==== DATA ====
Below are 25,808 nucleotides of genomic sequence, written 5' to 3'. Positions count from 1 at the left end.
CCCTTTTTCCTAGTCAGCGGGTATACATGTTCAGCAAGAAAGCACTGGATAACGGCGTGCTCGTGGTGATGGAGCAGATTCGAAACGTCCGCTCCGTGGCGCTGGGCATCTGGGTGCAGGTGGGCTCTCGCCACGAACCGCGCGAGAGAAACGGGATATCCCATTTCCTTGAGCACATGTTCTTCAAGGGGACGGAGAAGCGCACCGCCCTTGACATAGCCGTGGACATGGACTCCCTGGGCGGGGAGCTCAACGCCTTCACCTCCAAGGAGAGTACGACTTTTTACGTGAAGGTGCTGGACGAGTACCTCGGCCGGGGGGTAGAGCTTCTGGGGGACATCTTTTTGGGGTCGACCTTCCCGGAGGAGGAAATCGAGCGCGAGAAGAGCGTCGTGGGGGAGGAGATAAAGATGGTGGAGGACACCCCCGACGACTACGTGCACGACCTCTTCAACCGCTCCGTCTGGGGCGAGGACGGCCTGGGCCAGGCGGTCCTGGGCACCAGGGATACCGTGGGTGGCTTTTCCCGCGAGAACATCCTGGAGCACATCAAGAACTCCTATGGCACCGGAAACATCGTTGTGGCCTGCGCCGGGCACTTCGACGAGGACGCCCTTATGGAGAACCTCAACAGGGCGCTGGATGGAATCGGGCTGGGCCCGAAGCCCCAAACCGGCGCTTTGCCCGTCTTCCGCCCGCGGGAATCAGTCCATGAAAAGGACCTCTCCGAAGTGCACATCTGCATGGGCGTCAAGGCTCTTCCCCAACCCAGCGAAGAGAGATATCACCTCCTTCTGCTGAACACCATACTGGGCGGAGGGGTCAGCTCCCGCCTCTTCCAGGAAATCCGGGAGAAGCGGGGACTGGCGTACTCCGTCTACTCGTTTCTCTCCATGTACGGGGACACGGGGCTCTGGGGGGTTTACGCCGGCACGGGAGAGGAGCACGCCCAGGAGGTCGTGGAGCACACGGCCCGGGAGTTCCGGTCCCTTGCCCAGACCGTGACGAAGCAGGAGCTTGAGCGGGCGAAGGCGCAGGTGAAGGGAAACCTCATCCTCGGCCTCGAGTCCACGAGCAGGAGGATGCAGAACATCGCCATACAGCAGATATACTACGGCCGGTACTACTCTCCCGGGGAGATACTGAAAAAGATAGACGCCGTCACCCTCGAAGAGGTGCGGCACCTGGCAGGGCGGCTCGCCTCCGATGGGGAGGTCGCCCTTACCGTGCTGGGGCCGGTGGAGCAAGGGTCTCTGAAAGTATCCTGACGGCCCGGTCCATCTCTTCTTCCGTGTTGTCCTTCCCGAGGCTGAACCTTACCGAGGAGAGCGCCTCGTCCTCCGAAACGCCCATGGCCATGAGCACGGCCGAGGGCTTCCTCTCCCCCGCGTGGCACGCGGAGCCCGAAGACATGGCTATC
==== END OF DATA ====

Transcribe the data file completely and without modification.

Below are 25,808 nucleotides of genomic sequence, written 5' to 3'. Positions count from 1 at the left end.
CCCTTTTTCCTAGTCAGCGGGTATACATGTTCAGCAAGAAAGCACTGGATAACGGCGTGCTCGTGGTGATGGAGCAGATTCGAAACGTCCGCTCCGTGGCGCTGGGCATCTGGGTGCAGGTGGGCTCTCGCCACGAACCGCGCGAGAGAAACGGGATATCCCATTTCCTTGAGCACATGTTCTTCAAGGGGACGGAGAAGCGCACCGCCCTTGACATAGCCGTGGACATGGACTCCCTGGGCGGGGAGCTCAACGCCTTCACCTCCAAGGAGAGTACGACTTTTTACGTGAAGGTGCTGGACGAGTACCTCGGCCGGGGGGTAGAGCTTCTGGGGGACATCTTTTTGGGGTCGACCTTCCCGGAGGAGGAAATCGAGCGCGAGAAGAGCGTCGTGGGGGAGGAGATAAAGATGGTGGAGGACACCCCCGACGACTACGTGCACGACCTCTTCAACCGCTCCGTCTGGGGCGAGGACGGCCTGGGCCAGGCGGTCCTGGGCACCAGGGATACCGTGGGTGGCTTTTCCCGCGAGAACATCCTGGAGCACATCAAGAACTCCTATGGCACCGGAAACATCGTTGTGGCCTGCGCCGGGCACTTCGACGAGGACGCCCTTATGGAGAACCTCAACAGGGCGCTGGATGGAATCGGGCTGGGCCCGAAGCCCCAAACCGGCGCTTTGCCCGTCTTCCGCCCGCGGGAATCAGTCCATGAAAAGGACCTCTCCGAAGTGCACATCTGCATGGGCGTCAAGGCTCTTCCCCAACCCAGCGAAGAGAGATATCACCTCCTTCTGCTGAACACCATACTGGGCGGAGGGGTCAGCTCCCGCCTCTTCCAGGAAATCCGGGAGAAGCGGGGACTGGCGTACTCCGTCTACTCGTTTCTCTCCATGTACGGGGACACGGGGCTCTGGGGGGTTTACGCCGGCACGGGAGAGGAGCACGCCCAGGAGGTCGTGGAGCACACGGCCCGGGAGTTCCGGTCCCTTGCCCAGACCGTGACGAAGCAGGAGCTTGAGCGGGCGAAGGCGCAGGTGAAGGGAAACCTCATCCTCGGCCTCGAGTCCACGAGCAGGAGGATGCAGAACATCGCCATACAGCAGATATACTACGGCCGGTACTACTCTCCCGGGGAGATACTGAAAAAGATAGACGCCGTCACCCTCGAAGAGGTGCGGCACCTGGCAGGGCGGCTCGCCTCCGATGGGGAGGTCGCCCTTACCGTGCTGGGGCCGGTGGAGCAAGGGTCTCTGAAAGTATCCTGACGGCCCGGTCCATCTCTTCTTCCGTGTTGTCCTTCCCGAGGCTGAACCTTACCGAGGAGAGCGCCTCGTCCTCCGAAACGCCCATGGCCATGAGCACGGCCGAGGGCTTCCTCTCCCCCGCGTGGCACGCGGAGCCCGAAGACATGGCTATC